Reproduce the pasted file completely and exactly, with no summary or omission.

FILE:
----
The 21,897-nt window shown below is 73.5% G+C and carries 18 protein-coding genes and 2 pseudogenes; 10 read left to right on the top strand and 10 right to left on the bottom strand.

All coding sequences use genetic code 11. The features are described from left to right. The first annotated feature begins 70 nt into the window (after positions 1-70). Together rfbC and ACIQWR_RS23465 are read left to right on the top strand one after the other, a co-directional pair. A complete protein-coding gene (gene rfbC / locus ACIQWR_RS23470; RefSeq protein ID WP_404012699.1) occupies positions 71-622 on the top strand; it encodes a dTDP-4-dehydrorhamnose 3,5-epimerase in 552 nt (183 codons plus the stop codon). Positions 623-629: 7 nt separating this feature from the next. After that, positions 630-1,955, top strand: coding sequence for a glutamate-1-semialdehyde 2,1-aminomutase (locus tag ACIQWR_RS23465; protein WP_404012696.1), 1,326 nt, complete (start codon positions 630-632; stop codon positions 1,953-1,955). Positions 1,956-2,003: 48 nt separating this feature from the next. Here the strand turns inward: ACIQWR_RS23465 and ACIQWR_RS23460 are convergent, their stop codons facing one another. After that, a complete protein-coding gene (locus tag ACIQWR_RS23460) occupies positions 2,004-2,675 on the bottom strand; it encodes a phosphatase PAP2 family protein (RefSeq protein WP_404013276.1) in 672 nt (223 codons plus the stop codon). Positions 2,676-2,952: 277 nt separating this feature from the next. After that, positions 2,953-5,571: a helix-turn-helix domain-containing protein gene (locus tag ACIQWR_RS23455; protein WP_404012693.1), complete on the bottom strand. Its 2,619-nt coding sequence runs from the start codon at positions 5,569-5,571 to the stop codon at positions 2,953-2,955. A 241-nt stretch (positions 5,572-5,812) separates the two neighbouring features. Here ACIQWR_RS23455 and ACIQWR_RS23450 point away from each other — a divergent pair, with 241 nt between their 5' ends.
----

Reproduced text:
The 21,897-nt window shown below is 73.5% G+C and carries 18 protein-coding genes and 2 pseudogenes; 10 read left to right on the top strand and 10 right to left on the bottom strand.

All coding sequences use genetic code 11. The features are described from left to right. The first annotated feature begins 70 nt into the window (after positions 1-70). Together rfbC and ACIQWR_RS23465 are read left to right on the top strand one after the other, a co-directional pair. A complete protein-coding gene (gene rfbC / locus ACIQWR_RS23470; RefSeq protein ID WP_404012699.1) occupies positions 71-622 on the top strand; it encodes a dTDP-4-dehydrorhamnose 3,5-epimerase in 552 nt (183 codons plus the stop codon). Positions 623-629: 7 nt separating this feature from the next. After that, positions 630-1,955, top strand: coding sequence for a glutamate-1-semialdehyde 2,1-aminomutase (locus tag ACIQWR_RS23465; protein WP_404012696.1), 1,326 nt, complete (start codon positions 630-632; stop codon positions 1,953-1,955). Positions 1,956-2,003: 48 nt separating this feature from the next. Here the strand turns inward: ACIQWR_RS23465 and ACIQWR_RS23460 are convergent, their stop codons facing one another. After that, a complete protein-coding gene (locus tag ACIQWR_RS23460) occupies positions 2,004-2,675 on the bottom strand; it encodes a phosphatase PAP2 family protein (RefSeq protein WP_404013276.1) in 672 nt (223 codons plus the stop codon). Positions 2,676-2,952: 277 nt separating this feature from the next. After that, positions 2,953-5,571: a helix-turn-helix domain-containing protein gene (locus tag ACIQWR_RS23455; protein WP_404012693.1), complete on the bottom strand. Its 2,619-nt coding sequence runs from the start codon at positions 5,569-5,571 to the stop codon at positions 2,953-2,955. A 241-nt stretch (positions 5,572-5,812) separates the two neighbouring features. Here ACIQWR_RS23455 and ACIQWR_RS23450 point away from each other — a divergent pair, with 241 nt between their 5' ends.